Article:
Ukulele 101: How To Read Ukulele Tab Part 5

Hammer-Ons and Pull-Offs


Hammer-ons are produced by plucking a note on the uke then ‘hammering on’ a finger at a higher fret – making the sound of the higher note without picking it. You can watch this being done here.

Example 1
ukulele tab hammer on

In tab, hammer-ons are shown by an arch between the two notes (with the second note always being higher than the first). These arches can appear above or below the notes themselves.

Here the string is being played open, then the middle finger hammers-on at the second fret (without the string being repicked).

Some tabs will represent a hammer-on with an ‘h’ between the notes.


Pull-offs are the opposite of hammer-ons. They are produced by playing one note then lifting your fretting finger off the string so that a lower note sounds. You can watch it being done here.

Example 2
pull off tab ukulele

The tab for pull-offs is also the opposite of that for hammer-ons. Again, there is an arch between the two notes but this time the first note is higher than the second.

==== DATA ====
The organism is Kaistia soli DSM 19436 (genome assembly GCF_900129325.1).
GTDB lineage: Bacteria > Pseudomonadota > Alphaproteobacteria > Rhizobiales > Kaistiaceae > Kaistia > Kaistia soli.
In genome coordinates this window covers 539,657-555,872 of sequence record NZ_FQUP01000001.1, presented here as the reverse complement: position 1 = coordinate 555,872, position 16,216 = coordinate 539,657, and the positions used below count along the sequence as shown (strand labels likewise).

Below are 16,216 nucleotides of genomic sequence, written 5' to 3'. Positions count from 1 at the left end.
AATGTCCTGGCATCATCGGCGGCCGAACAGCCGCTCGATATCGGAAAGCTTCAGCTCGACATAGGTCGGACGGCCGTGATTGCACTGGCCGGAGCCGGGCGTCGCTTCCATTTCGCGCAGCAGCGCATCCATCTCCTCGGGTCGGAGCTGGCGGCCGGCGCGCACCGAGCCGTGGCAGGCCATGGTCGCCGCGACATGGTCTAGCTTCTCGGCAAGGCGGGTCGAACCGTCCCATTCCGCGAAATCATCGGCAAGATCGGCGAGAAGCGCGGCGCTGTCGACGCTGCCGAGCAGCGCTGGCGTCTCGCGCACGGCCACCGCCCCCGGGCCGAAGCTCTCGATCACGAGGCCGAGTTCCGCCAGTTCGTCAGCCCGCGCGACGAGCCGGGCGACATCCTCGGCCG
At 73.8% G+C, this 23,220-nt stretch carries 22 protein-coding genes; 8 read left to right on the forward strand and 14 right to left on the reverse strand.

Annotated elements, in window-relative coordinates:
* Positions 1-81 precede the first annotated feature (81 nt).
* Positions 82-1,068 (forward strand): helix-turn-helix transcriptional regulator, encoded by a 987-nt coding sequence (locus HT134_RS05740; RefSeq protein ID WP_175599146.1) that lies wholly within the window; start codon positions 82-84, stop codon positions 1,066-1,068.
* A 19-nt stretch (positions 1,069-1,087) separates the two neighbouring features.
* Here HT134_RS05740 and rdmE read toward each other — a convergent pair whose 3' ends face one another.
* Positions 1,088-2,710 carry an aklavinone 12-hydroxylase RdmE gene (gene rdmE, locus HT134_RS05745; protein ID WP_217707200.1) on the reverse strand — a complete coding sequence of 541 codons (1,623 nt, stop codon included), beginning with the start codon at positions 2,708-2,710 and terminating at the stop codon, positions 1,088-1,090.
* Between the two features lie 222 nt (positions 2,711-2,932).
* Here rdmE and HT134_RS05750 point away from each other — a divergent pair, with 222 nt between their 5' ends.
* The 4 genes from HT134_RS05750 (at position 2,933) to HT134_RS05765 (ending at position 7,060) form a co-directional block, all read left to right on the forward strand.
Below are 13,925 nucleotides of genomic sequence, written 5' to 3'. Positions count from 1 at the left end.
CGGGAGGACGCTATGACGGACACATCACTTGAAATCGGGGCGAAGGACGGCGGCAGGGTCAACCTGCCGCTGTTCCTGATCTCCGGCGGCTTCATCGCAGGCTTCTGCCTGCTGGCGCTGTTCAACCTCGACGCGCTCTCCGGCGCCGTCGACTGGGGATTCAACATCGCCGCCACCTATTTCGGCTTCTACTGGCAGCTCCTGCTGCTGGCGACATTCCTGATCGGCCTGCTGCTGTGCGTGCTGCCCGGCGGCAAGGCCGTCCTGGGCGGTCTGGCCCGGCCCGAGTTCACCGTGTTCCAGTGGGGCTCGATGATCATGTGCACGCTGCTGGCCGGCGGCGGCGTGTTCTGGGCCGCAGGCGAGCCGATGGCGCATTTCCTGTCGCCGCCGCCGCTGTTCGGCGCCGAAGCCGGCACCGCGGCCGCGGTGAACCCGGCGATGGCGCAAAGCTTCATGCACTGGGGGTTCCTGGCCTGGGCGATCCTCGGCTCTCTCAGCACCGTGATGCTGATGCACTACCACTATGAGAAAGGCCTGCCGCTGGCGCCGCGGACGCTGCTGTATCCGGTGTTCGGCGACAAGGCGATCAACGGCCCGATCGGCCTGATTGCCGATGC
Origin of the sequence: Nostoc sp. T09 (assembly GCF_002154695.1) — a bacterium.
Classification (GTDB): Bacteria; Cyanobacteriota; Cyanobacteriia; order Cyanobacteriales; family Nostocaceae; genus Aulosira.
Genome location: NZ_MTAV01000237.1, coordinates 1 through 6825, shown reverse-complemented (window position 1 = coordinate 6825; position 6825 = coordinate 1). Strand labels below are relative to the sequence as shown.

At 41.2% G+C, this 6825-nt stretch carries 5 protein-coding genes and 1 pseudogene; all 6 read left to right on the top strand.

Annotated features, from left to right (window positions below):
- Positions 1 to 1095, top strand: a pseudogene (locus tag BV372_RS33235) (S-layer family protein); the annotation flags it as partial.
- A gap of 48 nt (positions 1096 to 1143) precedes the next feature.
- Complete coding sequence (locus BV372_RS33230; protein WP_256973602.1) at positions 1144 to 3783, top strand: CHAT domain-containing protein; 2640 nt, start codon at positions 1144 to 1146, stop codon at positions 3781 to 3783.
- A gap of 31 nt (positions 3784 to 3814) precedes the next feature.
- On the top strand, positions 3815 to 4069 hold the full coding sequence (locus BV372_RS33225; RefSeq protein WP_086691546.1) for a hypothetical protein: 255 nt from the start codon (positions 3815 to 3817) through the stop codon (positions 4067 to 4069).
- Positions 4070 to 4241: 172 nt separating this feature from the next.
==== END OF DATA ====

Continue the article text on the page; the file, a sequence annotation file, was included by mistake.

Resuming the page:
Here the string is being played second fret, then the middle finger pulls-off the string (without the string being repicked) to let the open string sound.

Some tabs will represent pull offs with a ‘p’ between the notes.

Hammer-Ons and Pull-Offs

You can have a combination of hammer-ons and pull-offs in a single run. In this case, there is an arch over all the notes that are produced by hammering-on or pulling-off rather than being picked.

Example 3
hammer on and pull off ukulele tab

Read the rest of the series here: How to Read Ukulele Tab.

This series was derived from my ebook Ukulele 101: 101 Things Every Ukulele Player Needs to Know.

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